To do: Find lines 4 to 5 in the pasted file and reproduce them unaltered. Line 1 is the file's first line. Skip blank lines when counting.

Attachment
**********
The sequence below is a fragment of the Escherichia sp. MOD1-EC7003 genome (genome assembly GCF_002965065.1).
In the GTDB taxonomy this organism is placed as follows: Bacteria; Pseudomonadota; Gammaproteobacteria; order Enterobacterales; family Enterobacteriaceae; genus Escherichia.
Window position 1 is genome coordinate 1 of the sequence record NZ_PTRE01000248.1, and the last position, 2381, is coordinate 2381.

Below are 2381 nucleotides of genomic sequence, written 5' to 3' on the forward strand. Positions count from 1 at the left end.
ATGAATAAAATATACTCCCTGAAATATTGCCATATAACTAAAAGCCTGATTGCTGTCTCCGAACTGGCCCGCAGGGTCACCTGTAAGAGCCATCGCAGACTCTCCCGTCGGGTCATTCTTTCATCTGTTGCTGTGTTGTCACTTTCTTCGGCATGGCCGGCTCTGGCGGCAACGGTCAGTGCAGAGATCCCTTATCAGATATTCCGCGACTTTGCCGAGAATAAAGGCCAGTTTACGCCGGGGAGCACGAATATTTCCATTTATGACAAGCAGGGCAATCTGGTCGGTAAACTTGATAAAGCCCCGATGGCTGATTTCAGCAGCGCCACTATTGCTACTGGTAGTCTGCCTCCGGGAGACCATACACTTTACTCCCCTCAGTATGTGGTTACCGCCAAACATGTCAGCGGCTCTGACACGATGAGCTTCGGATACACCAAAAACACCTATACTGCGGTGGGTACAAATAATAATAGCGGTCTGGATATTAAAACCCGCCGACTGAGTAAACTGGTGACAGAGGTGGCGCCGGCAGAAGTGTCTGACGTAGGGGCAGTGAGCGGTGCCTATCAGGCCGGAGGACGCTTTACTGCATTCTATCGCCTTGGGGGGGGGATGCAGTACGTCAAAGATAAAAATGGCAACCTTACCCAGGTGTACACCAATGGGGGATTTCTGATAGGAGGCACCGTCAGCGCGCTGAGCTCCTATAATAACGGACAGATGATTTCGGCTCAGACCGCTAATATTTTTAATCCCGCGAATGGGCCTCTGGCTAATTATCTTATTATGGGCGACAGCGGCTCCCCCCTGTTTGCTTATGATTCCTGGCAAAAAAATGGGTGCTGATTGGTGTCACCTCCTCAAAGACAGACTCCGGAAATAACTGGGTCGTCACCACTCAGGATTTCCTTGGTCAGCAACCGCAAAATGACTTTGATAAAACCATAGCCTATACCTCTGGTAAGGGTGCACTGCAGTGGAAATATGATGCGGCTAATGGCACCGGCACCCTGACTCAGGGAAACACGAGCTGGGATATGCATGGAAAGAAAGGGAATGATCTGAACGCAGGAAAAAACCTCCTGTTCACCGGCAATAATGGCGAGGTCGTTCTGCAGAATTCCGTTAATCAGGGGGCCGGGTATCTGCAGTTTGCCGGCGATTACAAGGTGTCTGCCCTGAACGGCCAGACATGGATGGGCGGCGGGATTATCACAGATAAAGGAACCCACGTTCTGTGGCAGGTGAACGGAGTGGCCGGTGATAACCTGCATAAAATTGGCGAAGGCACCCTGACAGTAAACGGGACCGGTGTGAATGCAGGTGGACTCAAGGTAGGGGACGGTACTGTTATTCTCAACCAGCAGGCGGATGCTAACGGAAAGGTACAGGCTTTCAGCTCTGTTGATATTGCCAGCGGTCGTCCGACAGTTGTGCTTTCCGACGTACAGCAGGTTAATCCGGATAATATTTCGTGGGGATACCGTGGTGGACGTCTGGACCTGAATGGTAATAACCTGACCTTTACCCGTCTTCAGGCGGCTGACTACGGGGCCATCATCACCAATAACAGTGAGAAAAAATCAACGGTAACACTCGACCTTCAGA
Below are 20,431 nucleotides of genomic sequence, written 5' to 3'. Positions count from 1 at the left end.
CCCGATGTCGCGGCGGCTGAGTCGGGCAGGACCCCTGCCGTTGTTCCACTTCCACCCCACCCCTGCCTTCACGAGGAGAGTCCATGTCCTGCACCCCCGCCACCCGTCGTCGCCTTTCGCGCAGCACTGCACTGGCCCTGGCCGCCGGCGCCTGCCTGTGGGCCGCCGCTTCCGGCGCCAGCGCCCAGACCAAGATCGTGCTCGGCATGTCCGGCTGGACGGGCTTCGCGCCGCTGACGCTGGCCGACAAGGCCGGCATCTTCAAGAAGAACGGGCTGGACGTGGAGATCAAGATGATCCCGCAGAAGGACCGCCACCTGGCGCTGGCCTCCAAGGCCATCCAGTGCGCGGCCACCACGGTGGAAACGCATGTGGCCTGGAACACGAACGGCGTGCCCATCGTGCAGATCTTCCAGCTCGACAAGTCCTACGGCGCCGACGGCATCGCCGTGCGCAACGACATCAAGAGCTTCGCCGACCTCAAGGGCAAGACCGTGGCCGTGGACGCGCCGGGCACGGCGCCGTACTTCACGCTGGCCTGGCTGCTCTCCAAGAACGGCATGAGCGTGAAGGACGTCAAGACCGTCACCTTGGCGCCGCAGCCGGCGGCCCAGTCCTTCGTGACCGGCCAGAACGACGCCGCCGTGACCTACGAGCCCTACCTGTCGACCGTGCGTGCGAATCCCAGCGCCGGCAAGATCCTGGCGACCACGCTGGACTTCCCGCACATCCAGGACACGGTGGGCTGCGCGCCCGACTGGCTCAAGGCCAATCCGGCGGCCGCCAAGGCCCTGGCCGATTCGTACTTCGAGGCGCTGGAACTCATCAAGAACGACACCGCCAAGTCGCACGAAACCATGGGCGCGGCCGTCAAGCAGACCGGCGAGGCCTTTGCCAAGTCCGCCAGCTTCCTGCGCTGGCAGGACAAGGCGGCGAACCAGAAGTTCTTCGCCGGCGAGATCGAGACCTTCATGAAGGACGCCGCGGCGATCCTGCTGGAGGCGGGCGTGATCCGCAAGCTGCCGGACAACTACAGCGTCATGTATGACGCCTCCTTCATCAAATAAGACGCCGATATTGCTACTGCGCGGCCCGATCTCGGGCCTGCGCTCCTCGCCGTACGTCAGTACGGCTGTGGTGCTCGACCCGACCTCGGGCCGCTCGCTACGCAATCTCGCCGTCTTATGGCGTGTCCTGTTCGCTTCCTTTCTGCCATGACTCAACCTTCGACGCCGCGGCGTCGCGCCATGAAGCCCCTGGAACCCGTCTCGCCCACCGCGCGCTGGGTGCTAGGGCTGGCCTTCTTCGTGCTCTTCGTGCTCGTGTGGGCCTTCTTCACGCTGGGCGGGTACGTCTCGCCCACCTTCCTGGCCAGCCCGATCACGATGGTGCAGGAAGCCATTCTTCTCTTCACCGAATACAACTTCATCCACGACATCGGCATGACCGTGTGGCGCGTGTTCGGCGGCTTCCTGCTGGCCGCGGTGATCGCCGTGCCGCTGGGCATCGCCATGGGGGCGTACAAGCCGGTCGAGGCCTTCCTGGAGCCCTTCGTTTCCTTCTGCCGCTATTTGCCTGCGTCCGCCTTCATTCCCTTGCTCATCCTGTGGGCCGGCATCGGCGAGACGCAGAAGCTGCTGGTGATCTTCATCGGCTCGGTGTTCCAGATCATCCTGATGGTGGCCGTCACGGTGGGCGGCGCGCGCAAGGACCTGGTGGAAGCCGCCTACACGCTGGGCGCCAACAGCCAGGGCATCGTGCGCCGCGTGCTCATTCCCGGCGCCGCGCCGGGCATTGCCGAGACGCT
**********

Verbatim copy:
Below are 2381 nucleotides of genomic sequence, written 5' to 3' on the forward strand. Positions count from 1 at the left end.
ATGAATAAAATATACTCCCTGAAATATTGCCATATAACTAAAAGCCTGATTGCTGTCTCCGAACTGGCCCGCAGGGTCACCTGTAAGAGCCATCGCAGACTCTCCCGTCGGGTCATTCTTTCATCTGTTGCTGTGTTGTCACTTTCTTCGGCATGGCCGGCTCTGGCGGCAACGGTCAGTGCAGAGATCCCTTATCAGATATTCCGCGACTTTGCCGAGAATAAAGGCCAGTTTACGCCGGGGAGCACGAATATTTCCATTTATGACAAGCAGGGCAATCTGGTCGGTAAACTTGATAAAGCCCCGATGGCTGATTTCAGCAGCGCCACTATTGCTACTGGTAGTCTGCCTCCGGGAGACCATACACTTTACTCCCCTCAGTATGTGGTTACCGCCAAACATGTCAGCGGCTCTGACACGATGAGCTTCGGATACACCAAAAACACCTATACTGCGGTGGGTACAAATAATAATAGCGGTCTGGATATTAAAACCCGCCGACTGAGTAAACTGGTGACAGAGGTGGCGCCGGCAGAAGTGTCTGACGTAGGGGCAGTGAGCGGTGCCTATCAGGCCGGAGGACGCTTTACTGCATTCTATCGCCTTGGGGGGGGGATGCAGTACGTCAAAGATAAAAATGGCAACCTTACCCAGGTGTACACCAATGGGGGATTTCTGATAGGAGGCACCGTCAGCGCGCTGAGCTCCTATAATAACGGACAGATGATTTCGGCTCAGACCGCTAATATTTTTAATCCCGCGAATGGGCCTCTGGCTAATTATCTTATTATGGGCGACAGCGGCTCCCCCCTGTTTGCTTATGATTCCTGGCAAAAAAATGGGTGCTGATTGGTGTCACCTCCTCAAAGACAGACTCCGGAAATAACTGGGTCGTCACCACTCAGGATTTCCTTGGTCAGCAACCGCAAAATGACTTTGATAAAACCATAGCCTATACCTCTGGTAAGGGTGCACTGCAGTGGAAATATGATGCGGCTAATGGCACCGGCACCCTGACTCAGGGAAACACGAGCTGGGATATGCATGGAAAGAAAGGGAATGATCTGAACGCAGGAAAAAACCTCCTGTTCACCGGCAATAATGGCGAGGTCGTTCTGCAGAATTCCGTTAATCAGGGGGCCGGGTATCTGCAGTTTGCCGGCGATTACAAGGTGTCTGCCCTGAACGGCCAGACATGGATGGGCGGCGGGATTATCACAGATAAAGGAACCCACGTTCTGTGGCAGGTGAACGGAGTGGCCGGTGATAACCTGCATAAAATTGGCGAAGGCACCCTGACAGTAAACGGGACCGGTGTGAATGCAGGTGGACTCAAGGTAGGGGACGGTACTGTTATTCTCAACCAGCAGGCGGATGCTAACGGAAAGGTACAGGCTTTCAGCTCTGTTGATATTGCCAGCGGTCGTCCGACAGTTGTGCTTTCCGACGTACAGCAGGTTAATCCGGATAATATTTCGTGGGGATACCGTGGTGGACGTCTGGACCTGAATGGTAATAACCTGACCTTTACCCGTCTTCAGGCGGCTGACTACGGGGCCATCATCACCAATAACAGTGAGAAAAAATCAACGGTAACACTCGACCTTCAGA